Twinkle Stars, Vol. 4

By Natsuki Takaya. Released in Japan as two separate volumes by Hakusensha, serialized in the magazine Hana to Yume. Released in North America by Yen Press. Translated by Sheldon Drzka.

The decline and fall of Hijiri continues in this omnibus, as she tries her hardest to be a Hanajima but in the end is more of a Rin, complete with the angry freakouts whenever she’s embarrassed. This is not to say I don’t enjoy the entire plotline; the relationship between Hijiri and Saki may not be the healthiest in the world, but it’s cute, and leads to several laugh-out-loud moments, such as seeing how Hijiri first ‘brought Saki home’. Her own frustrations seem to spill over into her interaction with others as well, as she tries to help a girl who likes Yuuri confess to him even though she knows he’s going to reject the girl, and also tries to nag Yuuri into making his own advances on Sakuya, even as Yuuri seems content to sit back and watch Chihiro and Sakuya grow closer.

Of course, it’s entirely possible that he suspect Chihiro will simply torpedo himself before too long. Takaya’s series tend to have a common theme of seemingly “pure-hearted and good” people repressing their own emotions and traumas, and we get a lot of that here, as the art shows a large degree of depressed, resigned stares into the middle distance as characters wrestle with the fact that they might actually be forced to confront feelings that they’ve been avoiding for years. Kanade’s past is learned here, and it too manages to be a parade of parental abuse and distorted bouts of anger, another constant in Takaya’s works. I’ve tended to think that Twinkle Stars is trying to apologize to Tohru/Yuki Furuba fans by having this title be the one where they win, with Kanade as “Kyo”, but while Kanade is an awful lot like Kyo, he’s not a romantic lead, so it doesn’t quite fit.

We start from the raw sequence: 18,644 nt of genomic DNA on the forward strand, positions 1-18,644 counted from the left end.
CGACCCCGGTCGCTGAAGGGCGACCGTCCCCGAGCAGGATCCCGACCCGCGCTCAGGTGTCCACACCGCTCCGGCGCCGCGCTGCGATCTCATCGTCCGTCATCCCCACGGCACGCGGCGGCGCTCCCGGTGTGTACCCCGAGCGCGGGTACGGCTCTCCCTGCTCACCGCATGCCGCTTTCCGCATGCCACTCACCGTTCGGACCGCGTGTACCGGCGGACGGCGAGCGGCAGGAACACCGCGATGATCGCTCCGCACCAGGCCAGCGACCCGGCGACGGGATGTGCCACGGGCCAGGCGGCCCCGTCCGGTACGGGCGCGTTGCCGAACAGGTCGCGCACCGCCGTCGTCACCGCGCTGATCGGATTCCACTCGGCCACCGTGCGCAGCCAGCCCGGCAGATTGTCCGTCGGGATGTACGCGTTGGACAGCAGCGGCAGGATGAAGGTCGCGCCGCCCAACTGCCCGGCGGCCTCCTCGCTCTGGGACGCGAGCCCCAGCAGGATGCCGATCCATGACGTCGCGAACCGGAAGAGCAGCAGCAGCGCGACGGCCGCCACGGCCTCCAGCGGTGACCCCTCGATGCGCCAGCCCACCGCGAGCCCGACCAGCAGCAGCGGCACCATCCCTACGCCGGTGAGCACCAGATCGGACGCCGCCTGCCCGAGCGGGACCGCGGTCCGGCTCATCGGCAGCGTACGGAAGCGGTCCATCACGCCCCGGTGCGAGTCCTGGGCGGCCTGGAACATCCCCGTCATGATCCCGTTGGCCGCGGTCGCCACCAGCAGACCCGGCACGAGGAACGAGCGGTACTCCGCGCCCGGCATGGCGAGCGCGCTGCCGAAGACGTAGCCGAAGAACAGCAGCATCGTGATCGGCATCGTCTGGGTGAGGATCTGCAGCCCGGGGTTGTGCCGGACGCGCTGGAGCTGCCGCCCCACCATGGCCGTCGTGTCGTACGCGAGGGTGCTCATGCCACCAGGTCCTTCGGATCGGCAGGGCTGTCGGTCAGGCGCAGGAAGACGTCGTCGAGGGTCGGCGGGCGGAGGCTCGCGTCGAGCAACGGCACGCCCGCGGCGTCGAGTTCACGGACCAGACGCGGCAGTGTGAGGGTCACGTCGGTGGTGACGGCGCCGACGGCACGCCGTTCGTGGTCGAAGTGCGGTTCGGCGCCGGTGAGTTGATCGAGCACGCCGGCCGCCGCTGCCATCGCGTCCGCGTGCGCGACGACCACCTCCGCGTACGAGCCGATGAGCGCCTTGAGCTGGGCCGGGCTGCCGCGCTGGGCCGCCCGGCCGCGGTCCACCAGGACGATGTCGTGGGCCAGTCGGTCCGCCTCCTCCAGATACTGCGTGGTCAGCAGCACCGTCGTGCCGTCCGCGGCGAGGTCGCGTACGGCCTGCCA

This may make it sound as if the entire volume is nothing but depressing moping around, and it’s not. Takaya does have a certain amount of humor in this book, usually through snarky comments and reaction takes. Again, we see this most in scenes with Hijiri, whose own subplot is meant to be a lighter counterpart to the more serious relationships. This unfortunately does have the effect of diminishing Hijiri a bit, as I noted above – yes, she’s a bit more realistic and flawed, but I also feel she’s becoming almost too much of a caricatured “angry, embarrassed girl”, a trope which I think works better in shonen settings than in shoujo ones.

Twinkle Stars ran 11 volumes in Japan, and we’re up to 8 with this omnibus. I’m not certain if the final volume will be a triple of if we’ll get a single volume 6. In either event, I do still enjoy this series, especially for the emotional resonance, though I am grateful it’s going to be wrapping up soon as I’m not sure how much more teenage romantic drama I can take.

Twinkle Stars, Vol. 3

By Natsuki Takaya. Released in Japan as two separate volumes by Hakusensha, serialized in the magazine Hana to Yume. Released in North America by Yen Press. Translated by Sheldon Drzka.

I laugh heartily at my comment in the last review that Hijiri was absolutely perfect. She’s still my favorite, but this omnibus seemed entirely designed to show off that no, Hijiri is not perfect, that she is arrogant and headstrong and coming from a definite position of privilege, and when combined with the genuine fear she has of seeing her best friend get hurt again, it naturally leads to a bad confrontation. Which does, at least, get us Chihiro’s backstory, and the girl that he was supposedly in love with, Sakura. The love that it was, though, was a deeply unhealthy one, something the reader is well aware of as it plays out. Takaya is always at her best when showing off emotional pain, and we get that in spades here – there’s a suicide attempt, mostly successful, and implications that Chihiro also has suicidal thoughts. Fortunately, Takaya also writes Pollyannas, and that’s exactly what’s needed from Sakuya here.